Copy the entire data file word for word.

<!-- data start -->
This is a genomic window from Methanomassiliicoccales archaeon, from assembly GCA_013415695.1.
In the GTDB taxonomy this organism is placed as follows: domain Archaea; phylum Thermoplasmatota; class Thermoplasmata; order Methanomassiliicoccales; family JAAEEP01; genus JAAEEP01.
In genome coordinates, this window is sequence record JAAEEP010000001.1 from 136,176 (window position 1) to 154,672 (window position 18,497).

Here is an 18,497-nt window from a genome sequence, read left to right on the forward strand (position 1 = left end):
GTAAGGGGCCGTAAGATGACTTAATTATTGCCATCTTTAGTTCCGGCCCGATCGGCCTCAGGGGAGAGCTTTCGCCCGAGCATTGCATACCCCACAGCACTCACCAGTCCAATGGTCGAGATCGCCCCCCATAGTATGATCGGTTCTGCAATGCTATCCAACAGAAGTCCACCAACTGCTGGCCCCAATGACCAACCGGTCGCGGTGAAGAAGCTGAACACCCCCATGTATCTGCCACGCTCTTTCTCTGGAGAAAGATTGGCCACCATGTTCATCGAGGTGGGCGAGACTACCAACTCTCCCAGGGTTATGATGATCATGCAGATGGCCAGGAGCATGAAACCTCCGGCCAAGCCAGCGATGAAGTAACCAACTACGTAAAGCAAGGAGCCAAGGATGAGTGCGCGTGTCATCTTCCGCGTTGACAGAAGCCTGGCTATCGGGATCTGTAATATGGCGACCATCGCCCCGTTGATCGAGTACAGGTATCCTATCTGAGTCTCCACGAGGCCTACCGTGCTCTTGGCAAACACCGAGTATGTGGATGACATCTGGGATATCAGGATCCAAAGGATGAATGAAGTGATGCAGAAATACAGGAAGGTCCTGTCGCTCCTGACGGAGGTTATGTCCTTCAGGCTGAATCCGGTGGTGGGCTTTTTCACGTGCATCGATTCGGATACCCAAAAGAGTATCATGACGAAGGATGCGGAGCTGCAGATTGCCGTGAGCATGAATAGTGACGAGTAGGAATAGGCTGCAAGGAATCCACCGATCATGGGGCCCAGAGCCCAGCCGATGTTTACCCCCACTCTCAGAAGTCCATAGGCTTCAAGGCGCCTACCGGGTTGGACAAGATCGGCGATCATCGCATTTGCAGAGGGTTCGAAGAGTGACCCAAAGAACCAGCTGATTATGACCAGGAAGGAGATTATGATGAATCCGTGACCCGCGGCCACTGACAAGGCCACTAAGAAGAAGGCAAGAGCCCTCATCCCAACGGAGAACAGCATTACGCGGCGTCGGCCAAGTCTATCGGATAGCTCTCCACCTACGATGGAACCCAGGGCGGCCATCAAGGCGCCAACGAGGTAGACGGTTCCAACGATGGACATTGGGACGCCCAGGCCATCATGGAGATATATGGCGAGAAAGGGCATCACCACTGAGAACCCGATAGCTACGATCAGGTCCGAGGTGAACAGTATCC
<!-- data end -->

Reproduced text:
This is a genomic window from Methanomassiliicoccales archaeon, from assembly GCA_013415695.1.
In the GTDB taxonomy this organism is placed as follows: domain Archaea; phylum Thermoplasmatota; class Thermoplasmata; order Methanomassiliicoccales; family JAAEEP01; genus JAAEEP01.
In genome coordinates, this window is sequence record JAAEEP010000001.1 from 136,176 (window position 1) to 154,672 (window position 18,497).

Here is an 18,497-nt window from a genome sequence, read left to right on the forward strand (position 1 = left end):
GTAAGGGGCCGTAAGATGACTTAATTATTGCCATCTTTAGTTCCGGCCCGATCGGCCTCAGGGGAGAGCTTTCGCCCGAGCATTGCATACCCCACAGCACTCACCAGTCCAATGGTCGAGATCGCCCCCCATAGTATGATCGGTTCTGCAATGCTATCCAACAGAAGTCCACCAACTGCTGGCCCCAATGACCAACCGGTCGCGGTGAAGAAGCTGAACACCCCCATGTATCTGCCACGCTCTTTCTCTGGAGAAAGATTGGCCACCATGTTCATCGAGGTGGGCGAGACTACCAACTCTCCCAGGGTTATGATGATCATGCAGATGGCCAGGAGCATGAAACCTCCGGCCAAGCCAGCGATGAAGTAACCAACTACGTAAAGCAAGGAGCCAAGGATGAGTGCGCGTGTCATCTTCCGCGTTGACAGAAGCCTGGCTATCGGGATCTGTAATATGGCGACCATCGCCCCGTTGATCGAGTACAGGTATCCTATCTGAGTCTCCACGAGGCCTACCGTGCTCTTGGCAAACACCGAGTATGTGGATGACATCTGGGATATCAGGATCCAAAGGATGAATGAAGTGATGCAGAAATACAGGAAGGTCCTGTCGCTCCTGACGGAGGTTATGTCCTTCAGGCTGAATCCGGTGGTGGGCTTTTTCACGTGCATCGATTCGGATACCCAAAAGAGTATCATGACGAAGGATGCGGAGCTGCAGATTGCCGTGAGCATGAATAGTGACGAGTAGGAATAGGCTGCAAGGAATCCACCGATCATGGGGCCCAGAGCCCAGCCGATGTTTACCCCCACTCTCAGAAGTCCATAGGCTTCAAGGCGCCTACCGGGTTGGACAAGATCGGCGATCATCGCATTTGCAGAGGGTTCGAAGAGTGACCCAAAGAACCAGCTGATTATGACCAGGAAGGAGATTATGATGAATCCGTGACCCGCGGCCACTGACAAGGCCACTAAGAAGAAGGCAAGAGCCCTCATCCCAACGGAGAACAGCATTACGCGGCGTCGGCCAAGTCTATCGGATAGCTCTCCACCTACGATGGAACCCAGGGCGGCCATCAAGGCGCCAACGAGGTAGACGGTTCCAACGATGGACATTGGGACGCCCAGGCCATCATGGAGATATATGGCGAGAAAGGGCATCACCACTGAGAACCCGATAGCTACGATCAGGTCCGAGGTGAACAGTATCC